Imagine the typical "blink without delay" program", but instead of switching the state of a LED you would like to read the current value of a float.

The value of the float is constantly changing and every 3 sec. i would like to read the current value of the float.

This value is then compared to the last value (the 3 sec old float). We could, for instance, subtract one from the other and get at third value as a result.

This third value is the compared to the next occuring "third value" and so on.

If we see three identical "third values" in a row (meaning that the float has changed in a linear manner for 9 sec) i would like to "do something" with a simple IF statement.

But i'm having a hard time realizing how to save these "third values" into different floats and then overwriting them again once i have spent 3 (or perhaps a bit more) of them.

It isn't a good idea to compare floats for equality, better to allow a little "wobble-room" of a small fraction of the possible range of the values. The abs macro is useful here.

you could store the incomming values in a four element array and compare the three differences
when a new value arrives overwrite the oldest data and compare again
be careful comparing floats, it is not like comparing integer whole numbers
real number accuracy depends on the number of bits used to store the floating point data
a technique is to subtract the values, take the absolute value of the result and see if it is less than some ‘error’ value, e.g.

But how can i store the float's before comparing them? I have to store the value (difference between current value and last value) for some time in different floats, them to compare them.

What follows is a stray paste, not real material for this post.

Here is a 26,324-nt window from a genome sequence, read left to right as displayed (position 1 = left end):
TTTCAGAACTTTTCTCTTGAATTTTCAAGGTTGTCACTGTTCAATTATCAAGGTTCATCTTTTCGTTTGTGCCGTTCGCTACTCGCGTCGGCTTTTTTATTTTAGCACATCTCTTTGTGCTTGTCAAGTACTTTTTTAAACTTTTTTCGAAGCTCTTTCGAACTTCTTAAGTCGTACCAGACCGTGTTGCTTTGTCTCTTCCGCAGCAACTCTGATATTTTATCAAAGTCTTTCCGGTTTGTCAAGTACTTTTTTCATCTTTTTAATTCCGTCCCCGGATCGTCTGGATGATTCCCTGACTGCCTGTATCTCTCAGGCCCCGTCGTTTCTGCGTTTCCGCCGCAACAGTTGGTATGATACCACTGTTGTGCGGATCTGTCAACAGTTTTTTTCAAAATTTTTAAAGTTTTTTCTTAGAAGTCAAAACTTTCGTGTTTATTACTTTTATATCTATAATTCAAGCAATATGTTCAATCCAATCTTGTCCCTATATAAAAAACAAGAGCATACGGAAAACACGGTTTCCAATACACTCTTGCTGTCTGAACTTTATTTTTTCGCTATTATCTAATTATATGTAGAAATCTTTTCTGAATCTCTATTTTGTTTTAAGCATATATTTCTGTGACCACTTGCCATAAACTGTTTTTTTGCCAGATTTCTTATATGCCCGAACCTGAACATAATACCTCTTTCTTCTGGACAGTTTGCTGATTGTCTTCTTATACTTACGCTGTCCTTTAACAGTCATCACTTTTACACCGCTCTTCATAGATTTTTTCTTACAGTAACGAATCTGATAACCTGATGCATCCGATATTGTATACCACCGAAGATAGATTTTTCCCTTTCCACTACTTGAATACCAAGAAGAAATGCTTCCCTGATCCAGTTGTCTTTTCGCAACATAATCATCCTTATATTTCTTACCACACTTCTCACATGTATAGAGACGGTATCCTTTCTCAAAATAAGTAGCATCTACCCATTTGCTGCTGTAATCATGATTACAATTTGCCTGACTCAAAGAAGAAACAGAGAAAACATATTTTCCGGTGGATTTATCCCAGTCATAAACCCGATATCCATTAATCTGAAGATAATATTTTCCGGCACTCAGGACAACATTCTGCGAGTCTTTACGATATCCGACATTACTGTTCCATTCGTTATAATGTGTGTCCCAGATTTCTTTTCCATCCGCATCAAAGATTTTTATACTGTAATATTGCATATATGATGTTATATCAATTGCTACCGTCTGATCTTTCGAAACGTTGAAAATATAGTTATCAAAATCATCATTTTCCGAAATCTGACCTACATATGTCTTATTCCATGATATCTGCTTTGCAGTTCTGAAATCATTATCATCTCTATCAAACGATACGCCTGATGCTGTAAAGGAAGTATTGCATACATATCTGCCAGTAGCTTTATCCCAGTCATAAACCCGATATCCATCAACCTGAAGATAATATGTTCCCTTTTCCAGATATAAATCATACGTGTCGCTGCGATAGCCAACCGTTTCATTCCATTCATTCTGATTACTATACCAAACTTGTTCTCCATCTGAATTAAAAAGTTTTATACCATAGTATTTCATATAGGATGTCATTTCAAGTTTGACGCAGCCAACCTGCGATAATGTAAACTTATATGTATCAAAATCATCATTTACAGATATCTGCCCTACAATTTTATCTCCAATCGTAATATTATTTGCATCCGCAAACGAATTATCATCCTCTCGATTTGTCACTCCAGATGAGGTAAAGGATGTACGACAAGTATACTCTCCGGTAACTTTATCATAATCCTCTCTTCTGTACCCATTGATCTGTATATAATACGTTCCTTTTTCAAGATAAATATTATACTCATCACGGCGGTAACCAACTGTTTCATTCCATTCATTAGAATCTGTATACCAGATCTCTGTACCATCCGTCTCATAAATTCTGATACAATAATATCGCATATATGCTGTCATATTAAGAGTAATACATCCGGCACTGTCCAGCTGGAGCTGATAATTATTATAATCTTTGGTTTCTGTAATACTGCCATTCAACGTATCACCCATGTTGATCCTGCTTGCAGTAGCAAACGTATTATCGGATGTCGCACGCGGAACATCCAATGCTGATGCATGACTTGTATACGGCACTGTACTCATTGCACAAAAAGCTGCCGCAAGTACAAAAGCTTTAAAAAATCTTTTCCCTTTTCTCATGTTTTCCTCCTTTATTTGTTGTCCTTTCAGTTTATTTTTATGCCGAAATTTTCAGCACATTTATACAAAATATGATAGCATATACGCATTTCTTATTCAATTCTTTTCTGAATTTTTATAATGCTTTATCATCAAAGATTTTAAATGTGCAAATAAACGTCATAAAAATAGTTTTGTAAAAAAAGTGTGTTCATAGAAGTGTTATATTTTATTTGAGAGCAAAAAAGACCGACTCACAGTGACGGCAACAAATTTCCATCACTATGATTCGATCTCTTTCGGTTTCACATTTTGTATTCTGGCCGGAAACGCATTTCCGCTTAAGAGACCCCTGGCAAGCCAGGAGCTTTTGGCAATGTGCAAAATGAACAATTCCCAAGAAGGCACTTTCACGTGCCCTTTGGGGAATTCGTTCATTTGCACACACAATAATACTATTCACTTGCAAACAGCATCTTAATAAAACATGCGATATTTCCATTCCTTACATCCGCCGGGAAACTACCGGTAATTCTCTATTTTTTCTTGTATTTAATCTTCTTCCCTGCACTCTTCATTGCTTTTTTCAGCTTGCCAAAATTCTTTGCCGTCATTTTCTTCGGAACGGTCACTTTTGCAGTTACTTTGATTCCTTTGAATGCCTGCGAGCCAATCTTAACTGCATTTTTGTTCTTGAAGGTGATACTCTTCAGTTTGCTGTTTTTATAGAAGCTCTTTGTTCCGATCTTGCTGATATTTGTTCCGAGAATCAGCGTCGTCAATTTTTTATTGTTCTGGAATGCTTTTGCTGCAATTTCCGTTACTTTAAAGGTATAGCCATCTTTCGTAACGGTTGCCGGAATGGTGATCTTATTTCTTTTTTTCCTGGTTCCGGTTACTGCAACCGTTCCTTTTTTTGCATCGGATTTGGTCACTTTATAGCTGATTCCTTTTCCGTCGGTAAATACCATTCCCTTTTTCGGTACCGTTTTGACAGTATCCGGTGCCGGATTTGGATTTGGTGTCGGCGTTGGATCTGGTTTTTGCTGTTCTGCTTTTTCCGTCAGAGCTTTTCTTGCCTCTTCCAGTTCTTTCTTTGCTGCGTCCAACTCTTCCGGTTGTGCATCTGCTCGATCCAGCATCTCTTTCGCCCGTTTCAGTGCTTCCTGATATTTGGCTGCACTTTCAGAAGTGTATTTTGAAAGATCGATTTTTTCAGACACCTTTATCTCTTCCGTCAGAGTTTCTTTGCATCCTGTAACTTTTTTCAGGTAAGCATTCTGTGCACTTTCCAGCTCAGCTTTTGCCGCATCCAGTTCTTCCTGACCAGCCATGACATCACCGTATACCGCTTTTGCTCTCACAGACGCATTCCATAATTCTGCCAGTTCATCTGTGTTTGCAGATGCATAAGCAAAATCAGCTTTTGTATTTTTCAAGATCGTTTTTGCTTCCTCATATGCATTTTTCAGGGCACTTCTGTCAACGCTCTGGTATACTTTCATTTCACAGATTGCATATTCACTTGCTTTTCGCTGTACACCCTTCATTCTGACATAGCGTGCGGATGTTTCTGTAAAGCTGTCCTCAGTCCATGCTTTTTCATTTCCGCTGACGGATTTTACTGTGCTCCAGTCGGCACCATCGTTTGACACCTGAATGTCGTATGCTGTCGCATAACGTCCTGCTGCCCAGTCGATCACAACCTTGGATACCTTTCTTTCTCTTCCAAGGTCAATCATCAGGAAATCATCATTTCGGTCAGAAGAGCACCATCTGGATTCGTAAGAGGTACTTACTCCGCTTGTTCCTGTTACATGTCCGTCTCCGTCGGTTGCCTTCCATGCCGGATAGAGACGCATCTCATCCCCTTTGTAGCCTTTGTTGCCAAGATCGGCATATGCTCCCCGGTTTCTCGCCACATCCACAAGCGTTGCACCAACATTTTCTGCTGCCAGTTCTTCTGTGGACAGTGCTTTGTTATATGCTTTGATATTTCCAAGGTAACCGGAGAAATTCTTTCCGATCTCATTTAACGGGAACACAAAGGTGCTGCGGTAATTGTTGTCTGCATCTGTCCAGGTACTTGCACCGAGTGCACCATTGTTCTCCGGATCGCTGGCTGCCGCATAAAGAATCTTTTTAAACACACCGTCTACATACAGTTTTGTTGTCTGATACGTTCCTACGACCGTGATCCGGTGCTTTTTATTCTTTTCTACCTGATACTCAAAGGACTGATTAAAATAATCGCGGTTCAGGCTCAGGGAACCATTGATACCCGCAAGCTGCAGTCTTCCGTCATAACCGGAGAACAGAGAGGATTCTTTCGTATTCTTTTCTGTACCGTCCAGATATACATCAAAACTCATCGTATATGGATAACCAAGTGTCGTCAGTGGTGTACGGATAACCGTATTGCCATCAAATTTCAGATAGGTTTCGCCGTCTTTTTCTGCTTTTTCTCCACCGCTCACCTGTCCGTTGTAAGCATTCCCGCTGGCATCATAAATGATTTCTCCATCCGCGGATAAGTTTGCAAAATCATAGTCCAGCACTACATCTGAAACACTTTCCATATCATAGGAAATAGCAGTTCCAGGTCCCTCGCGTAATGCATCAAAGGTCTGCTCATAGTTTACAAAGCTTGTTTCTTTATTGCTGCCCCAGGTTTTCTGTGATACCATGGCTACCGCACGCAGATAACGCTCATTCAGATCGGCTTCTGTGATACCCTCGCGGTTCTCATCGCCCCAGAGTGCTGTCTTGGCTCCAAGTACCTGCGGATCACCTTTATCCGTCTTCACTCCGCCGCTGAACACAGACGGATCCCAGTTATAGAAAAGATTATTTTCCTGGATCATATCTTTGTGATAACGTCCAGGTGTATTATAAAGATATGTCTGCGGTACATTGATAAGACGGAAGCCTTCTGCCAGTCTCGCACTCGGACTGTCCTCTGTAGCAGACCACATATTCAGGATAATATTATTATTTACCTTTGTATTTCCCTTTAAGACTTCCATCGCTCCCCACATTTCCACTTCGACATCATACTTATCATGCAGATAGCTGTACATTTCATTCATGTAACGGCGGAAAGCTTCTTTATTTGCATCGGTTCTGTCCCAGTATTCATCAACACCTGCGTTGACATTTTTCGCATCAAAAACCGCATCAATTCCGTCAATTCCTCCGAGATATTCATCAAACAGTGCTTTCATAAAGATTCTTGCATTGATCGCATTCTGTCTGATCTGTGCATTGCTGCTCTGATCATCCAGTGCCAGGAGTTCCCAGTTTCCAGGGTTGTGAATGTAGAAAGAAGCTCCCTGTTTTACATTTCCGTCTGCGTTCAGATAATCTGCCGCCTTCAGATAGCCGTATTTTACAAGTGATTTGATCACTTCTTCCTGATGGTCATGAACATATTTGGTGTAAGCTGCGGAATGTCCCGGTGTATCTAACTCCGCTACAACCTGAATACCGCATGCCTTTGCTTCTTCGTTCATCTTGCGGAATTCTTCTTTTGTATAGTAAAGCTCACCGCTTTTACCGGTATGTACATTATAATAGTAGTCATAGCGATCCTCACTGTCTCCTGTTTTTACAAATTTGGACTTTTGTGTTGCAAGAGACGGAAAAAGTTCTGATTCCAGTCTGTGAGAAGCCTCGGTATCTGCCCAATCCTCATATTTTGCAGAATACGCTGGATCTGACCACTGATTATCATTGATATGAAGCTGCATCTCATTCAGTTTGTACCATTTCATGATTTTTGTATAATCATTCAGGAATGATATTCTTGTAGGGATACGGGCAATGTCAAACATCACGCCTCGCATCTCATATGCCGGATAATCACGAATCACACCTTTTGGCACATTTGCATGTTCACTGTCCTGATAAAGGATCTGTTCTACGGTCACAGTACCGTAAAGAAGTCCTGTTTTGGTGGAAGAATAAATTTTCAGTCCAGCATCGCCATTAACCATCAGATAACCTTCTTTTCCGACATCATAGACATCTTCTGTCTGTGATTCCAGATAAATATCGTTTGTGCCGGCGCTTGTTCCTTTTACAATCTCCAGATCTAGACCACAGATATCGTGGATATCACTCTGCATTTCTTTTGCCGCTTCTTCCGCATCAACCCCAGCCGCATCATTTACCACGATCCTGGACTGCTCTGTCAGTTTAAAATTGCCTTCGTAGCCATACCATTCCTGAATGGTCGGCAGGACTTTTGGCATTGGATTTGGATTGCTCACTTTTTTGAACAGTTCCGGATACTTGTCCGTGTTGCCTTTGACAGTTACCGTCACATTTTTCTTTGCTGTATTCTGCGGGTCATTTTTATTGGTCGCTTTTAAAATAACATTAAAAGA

Will discrete groups of 3 values be tested or will it be done on a rolling test of the 3 most recent values ?

Either way, do the values have to be floats, because of how they are held they are not accurate beyond a couple of decimal places so you may need to ignore less significant decimal places. How many decimal places are significant in your application ? Where do the values come from and is there any chance of them being sent as integers which are easier to compare successfully.

TolpuddleSartre:
It isn’t a good idea to compare floats for equality, better to allow a little “wobble-room” of a small fraction of the possible range of the values. The abs macro is useful here.

Depends what is generating the floats.

horace:
you could store the incomming values in a four element array and compare the three differences
when a new value arrives overwrite the oldest data and compare again
be careful comparing floats, it is not like comparing integer whole numbers
real number accuracy depends on the number of bits used to store the floating point data
a technique is to subtract the values, take the absolute value of the result and see if it is less than some ‘error’ value, e.g.